It was only a matter of time before events would unfold as they did this week in the southern Caucasus region. Georgia's President Mikhail Saakashvili, valued by the United States because of his anti-Russian stance, tried to bring the secessionist and quasi-independent republic of South Ossetia and its 80,000 inhabitants back under Georgian control.
Saakashvili gambled big, but ended up only provoking Russia – which had been waiting for just such an opportunity to teach Tbilisi a lesson. As a result, both South Ossetia and Georgia have been plunged into a humanitarian and political catastrophe.
At the NATO summit in Bucharest only four months ago, the United States and other new members of the transatlantic alliance pushed for a Membership Action Plan for Georgia. If more sceptical leaders – German Chancellor Angela Merkel included – hadn't prevailed back then, there would now be the situation that NATO Secretary General Jaap de Hoop Scheffer had explicitly warned against: he stressed that new alliance members should bring “added value, not added problems.”
The European Union signed an agreement with Georgia in 2006 under the auspices of the European Neighbourhood Policy with the aim of improving the country's access to the EU's single market. At the same time, the EU hoped the agreement – along with similar deals sealed with Armenia and Azerbaijan – would help solve the territorial conflicts in the troubled region.
The recent outbreak of hostilities between Russia and Georgia poses a serious setback for EU efforts. But even in the context of the growing rivalry between Moscow and Washington in the Caucasus and the damage to Russian and Georgian ties, the solution to the present territorial conflict is only possible via European mediation. There is no way around having EU foreign policy take on more responsibility in the region.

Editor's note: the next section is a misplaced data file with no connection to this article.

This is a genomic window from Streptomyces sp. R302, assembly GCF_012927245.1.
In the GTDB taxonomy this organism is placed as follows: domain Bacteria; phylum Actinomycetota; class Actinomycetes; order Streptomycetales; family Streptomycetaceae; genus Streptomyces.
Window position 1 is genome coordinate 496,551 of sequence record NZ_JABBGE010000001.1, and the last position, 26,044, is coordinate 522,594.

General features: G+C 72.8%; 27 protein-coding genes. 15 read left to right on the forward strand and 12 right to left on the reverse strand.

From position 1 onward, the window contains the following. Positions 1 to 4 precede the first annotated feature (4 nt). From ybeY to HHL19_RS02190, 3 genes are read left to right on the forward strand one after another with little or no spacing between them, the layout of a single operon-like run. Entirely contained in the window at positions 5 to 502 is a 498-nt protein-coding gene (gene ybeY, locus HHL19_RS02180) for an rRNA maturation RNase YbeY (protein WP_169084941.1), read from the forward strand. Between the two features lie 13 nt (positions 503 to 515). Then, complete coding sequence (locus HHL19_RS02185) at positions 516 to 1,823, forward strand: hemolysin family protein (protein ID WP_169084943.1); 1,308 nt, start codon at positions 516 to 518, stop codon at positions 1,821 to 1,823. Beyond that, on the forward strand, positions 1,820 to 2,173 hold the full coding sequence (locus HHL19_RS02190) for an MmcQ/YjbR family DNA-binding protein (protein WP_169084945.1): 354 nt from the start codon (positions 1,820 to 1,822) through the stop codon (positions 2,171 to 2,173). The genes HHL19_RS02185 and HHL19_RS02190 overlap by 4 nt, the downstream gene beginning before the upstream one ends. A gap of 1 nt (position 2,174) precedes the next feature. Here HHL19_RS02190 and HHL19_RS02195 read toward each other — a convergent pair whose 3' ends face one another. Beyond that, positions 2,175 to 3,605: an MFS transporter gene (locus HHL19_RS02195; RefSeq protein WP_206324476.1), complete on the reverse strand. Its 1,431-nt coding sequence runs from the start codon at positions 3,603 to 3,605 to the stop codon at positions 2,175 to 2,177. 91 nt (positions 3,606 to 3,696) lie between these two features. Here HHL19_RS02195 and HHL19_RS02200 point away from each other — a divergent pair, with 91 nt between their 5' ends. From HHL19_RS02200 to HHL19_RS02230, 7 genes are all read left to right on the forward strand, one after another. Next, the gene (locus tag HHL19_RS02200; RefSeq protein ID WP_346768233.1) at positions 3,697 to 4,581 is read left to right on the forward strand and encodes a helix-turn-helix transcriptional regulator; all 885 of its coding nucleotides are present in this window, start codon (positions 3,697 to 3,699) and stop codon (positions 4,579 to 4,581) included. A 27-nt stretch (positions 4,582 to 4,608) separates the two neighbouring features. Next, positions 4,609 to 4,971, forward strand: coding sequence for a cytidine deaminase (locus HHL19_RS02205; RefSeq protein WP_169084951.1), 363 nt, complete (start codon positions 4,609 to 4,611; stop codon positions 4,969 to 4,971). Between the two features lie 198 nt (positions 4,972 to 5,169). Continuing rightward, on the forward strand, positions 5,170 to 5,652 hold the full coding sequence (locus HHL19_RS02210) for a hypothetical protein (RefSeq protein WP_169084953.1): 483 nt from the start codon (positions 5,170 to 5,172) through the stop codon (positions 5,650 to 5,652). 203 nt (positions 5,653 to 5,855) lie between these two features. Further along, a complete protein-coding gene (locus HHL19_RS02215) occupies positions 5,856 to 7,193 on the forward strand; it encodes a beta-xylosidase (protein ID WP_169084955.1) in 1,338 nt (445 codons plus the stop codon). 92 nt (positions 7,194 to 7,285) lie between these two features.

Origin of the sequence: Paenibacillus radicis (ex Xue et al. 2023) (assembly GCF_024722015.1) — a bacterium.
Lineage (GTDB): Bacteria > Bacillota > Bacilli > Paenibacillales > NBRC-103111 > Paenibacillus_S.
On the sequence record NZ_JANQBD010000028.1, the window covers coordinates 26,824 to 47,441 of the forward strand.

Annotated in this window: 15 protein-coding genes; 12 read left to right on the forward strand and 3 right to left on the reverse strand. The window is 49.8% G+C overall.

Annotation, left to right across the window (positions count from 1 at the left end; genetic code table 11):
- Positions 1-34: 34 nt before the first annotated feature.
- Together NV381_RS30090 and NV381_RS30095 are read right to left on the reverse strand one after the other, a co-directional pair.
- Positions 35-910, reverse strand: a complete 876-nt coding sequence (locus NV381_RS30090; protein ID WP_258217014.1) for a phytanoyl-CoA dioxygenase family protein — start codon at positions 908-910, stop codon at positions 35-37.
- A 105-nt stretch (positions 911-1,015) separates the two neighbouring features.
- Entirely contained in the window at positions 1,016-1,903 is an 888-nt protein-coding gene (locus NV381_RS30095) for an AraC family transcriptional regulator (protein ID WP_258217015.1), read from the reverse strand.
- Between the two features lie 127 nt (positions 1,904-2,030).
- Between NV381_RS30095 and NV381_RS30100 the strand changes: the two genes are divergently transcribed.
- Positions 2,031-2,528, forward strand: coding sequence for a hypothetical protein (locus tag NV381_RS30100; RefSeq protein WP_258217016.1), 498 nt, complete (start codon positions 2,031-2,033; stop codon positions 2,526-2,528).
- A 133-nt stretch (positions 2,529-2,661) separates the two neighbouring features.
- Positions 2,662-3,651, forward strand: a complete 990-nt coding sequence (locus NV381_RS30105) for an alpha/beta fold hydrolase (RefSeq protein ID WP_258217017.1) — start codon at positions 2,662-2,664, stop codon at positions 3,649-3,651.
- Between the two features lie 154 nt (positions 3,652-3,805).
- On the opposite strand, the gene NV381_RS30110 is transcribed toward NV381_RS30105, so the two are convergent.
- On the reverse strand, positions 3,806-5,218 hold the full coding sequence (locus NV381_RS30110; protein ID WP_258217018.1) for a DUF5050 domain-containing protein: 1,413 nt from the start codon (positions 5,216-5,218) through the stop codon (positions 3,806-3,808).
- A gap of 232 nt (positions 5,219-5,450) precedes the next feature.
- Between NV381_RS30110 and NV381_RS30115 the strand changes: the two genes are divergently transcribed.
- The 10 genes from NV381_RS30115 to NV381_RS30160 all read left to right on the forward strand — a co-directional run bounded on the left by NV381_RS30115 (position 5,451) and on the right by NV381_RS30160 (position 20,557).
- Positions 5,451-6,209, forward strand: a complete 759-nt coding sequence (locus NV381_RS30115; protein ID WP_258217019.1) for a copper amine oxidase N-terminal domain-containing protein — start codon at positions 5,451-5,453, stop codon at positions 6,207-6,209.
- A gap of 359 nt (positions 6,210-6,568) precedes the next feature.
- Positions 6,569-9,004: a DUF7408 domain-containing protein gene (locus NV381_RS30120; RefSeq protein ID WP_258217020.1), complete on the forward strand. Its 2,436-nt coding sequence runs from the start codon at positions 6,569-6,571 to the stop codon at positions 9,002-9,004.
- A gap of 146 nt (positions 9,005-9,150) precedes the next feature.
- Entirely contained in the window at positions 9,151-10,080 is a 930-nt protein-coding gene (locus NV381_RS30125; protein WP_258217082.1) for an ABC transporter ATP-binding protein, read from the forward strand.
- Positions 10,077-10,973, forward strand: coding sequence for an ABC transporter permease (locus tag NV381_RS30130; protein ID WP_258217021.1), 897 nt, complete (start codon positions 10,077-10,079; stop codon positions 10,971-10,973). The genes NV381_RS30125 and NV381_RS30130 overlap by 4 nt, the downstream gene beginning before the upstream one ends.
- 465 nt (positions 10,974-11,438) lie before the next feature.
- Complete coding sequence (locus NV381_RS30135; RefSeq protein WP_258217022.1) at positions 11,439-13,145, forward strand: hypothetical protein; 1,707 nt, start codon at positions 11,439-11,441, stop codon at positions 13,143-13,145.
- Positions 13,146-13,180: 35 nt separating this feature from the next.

Russian interest in the contested territories of South Ossetia and Abkhazia are clear: Moscow wants to keep and strengthen its influence in the “near abroad” after pulling out troops that were stationed there during Soviet times. Its methods for pursuing such a policy include making use of the “Russian citizens” in those republics, garnering the moral and political support of the elites, as well as offering direct financial support and economic investment.
If the EU becomes more involved in the Caucasus region's energy and security interests, this cannot succeed in confrontation with Russia. A security structure for an enlarged Europe – taking in former Soviet republics – will only be possible in cooperation with the Russian Federation. The promise that NATO would not expand eastward following the reunification of Germany – made to both the Soviet Union and later Russia – has been broken. A further expansion into the former Soviet territory would pose a considerable risk to the alliance's security policy.
In light of new asymmetrical threats around the world, NATO members in the coming years will not be able to avoid thinking about redefining transatlantic relations so that it includes both Russia and the former Soviet republics.
Dr Thomas Kunze is the director of the Europe and North America department of the Konrad Adenauer Foundation in Berlin. Translation by The Local.